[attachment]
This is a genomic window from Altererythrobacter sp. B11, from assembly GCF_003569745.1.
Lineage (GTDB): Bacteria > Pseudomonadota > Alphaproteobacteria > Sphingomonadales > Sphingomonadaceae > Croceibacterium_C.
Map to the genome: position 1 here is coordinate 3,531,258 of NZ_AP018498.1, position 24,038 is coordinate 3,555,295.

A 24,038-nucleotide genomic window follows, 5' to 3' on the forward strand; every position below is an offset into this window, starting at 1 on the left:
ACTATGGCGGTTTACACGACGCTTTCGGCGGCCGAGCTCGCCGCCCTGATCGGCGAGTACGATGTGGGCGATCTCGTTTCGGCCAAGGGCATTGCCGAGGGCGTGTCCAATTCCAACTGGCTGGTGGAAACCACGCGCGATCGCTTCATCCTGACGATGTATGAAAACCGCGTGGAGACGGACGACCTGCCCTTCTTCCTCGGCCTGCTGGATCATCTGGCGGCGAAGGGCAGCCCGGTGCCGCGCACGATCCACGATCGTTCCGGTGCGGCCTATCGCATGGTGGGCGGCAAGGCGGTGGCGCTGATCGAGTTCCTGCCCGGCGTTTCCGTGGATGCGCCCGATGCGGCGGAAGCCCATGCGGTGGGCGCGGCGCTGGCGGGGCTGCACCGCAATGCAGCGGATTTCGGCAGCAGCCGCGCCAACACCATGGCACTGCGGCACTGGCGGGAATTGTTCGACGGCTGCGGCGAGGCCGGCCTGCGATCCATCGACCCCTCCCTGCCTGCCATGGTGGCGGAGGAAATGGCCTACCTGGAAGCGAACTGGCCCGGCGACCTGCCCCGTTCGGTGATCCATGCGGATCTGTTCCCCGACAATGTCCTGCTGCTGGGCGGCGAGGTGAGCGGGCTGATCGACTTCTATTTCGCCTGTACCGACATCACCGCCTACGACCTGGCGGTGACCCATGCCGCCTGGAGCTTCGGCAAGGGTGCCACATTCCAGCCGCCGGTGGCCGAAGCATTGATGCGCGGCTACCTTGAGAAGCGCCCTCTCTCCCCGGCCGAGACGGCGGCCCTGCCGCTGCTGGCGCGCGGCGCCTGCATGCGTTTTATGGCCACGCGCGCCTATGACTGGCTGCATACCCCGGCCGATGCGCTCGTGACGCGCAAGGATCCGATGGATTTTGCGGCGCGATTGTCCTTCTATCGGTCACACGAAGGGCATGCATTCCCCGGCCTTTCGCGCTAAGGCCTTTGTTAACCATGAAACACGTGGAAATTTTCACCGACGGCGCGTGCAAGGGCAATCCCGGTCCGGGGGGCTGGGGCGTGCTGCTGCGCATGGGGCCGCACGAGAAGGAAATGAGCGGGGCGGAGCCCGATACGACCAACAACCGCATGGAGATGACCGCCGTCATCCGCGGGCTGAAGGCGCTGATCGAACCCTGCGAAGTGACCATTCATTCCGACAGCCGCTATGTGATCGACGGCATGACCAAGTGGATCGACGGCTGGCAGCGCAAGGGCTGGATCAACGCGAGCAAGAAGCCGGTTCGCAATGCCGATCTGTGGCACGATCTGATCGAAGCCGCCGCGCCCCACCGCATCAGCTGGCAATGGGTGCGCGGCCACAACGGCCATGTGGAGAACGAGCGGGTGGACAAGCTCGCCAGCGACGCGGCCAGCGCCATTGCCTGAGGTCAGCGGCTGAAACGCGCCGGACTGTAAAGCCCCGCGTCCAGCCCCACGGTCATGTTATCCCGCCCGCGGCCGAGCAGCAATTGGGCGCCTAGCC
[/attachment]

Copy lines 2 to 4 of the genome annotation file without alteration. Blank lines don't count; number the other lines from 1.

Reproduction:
Lineage (GTDB): Bacteria > Pseudomonadota > Alphaproteobacteria > Sphingomonadales > Sphingomonadaceae > Croceibacterium_C.
Map to the genome: position 1 here is coordinate 3,531,258 of NZ_AP018498.1, position 24,038 is coordinate 3,555,295.

A 24,038-nucleotide genomic window follows, 5' to 3' on the forward strand; every position below is an offset into this window, starting at 1 on the left: